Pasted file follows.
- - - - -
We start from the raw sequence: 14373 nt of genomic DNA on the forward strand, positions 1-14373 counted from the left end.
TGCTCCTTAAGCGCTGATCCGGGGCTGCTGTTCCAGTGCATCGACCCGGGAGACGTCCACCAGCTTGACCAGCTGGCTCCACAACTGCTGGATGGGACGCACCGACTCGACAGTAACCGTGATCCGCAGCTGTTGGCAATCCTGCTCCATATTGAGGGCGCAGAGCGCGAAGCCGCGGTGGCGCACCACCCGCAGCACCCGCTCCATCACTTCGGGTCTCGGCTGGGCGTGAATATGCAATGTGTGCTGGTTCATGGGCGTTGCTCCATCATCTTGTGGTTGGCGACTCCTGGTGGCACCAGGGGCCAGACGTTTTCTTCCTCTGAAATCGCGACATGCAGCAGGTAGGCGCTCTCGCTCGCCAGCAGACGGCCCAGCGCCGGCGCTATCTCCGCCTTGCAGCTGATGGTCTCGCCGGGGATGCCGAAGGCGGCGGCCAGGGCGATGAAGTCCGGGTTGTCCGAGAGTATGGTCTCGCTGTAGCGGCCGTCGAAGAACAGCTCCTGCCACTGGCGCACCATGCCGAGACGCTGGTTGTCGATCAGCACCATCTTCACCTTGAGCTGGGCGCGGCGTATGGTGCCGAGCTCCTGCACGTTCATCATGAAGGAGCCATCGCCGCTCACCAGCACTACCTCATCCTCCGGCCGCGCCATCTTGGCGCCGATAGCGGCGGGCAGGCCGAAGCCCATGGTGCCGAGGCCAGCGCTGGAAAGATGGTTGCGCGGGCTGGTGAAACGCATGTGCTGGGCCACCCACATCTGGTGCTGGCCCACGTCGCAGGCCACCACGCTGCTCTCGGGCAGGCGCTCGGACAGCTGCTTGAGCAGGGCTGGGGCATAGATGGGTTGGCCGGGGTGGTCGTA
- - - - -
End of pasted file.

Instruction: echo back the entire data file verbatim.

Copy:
We start from the raw sequence: 14373 nt of genomic DNA on the forward strand, positions 1-14373 counted from the left end.
TGCTCCTTAAGCGCTGATCCGGGGCTGCTGTTCCAGTGCATCGACCCGGGAGACGTCCACCAGCTTGACCAGCTGGCTCCACAACTGCTGGATGGGACGCACCGACTCGACAGTAACCGTGATCCGCAGCTGTTGGCAATCCTGCTCCATATTGAGGGCGCAGAGCGCGAAGCCGCGGTGGCGCACCACCCGCAGCACCCGCTCCATCACTTCGGGTCTCGGCTGGGCGTGAATATGCAATGTGTGCTGGTTCATGGGCGTTGCTCCATCATCTTGTGGTTGGCGACTCCTGGTGGCACCAGGGGCCAGACGTTTTCTTCCTCTGAAATCGCGACATGCAGCAGGTAGGCGCTCTCGCTCGCCAGCAGACGGCCCAGCGCCGGCGCTATCTCCGCCTTGCAGCTGATGGTCTCGCCGGGGATGCCGAAGGCGGCGGCCAGGGCGATGAAGTCCGGGTTGTCCGAGAGTATGGTCTCGCTGTAGCGGCCGTCGAAGAACAGCTCCTGCCACTGGCGCACCATGCCGAGACGCTGGTTGTCGATCAGCACCATCTTCACCTTGAGCTGGGCGCGGCGTATGGTGCCGAGCTCCTGCACGTTCATCATGAAGGAGCCATCGCCGCTCACCAGCACTACCTCATCCTCCGGCCGCGCCATCTTGGCGCCGATAGCGGCGGGCAGGCCGAAGCCCATGGTGCCGAGGCCAGCGCTGGAAAGATGGTTGCGCGGGCTGGTGAAACGCATGTGCTGGGCCACCCACATCTGGTGCTGGCCCACGTCGCAGGCCACCACGCTGCTCTCGGGCAGGCGCTCGGACAGCTGCTTGAGCAGGGCTGGGGCATAGATGGGTTGGCCGGGGTGGTCGTA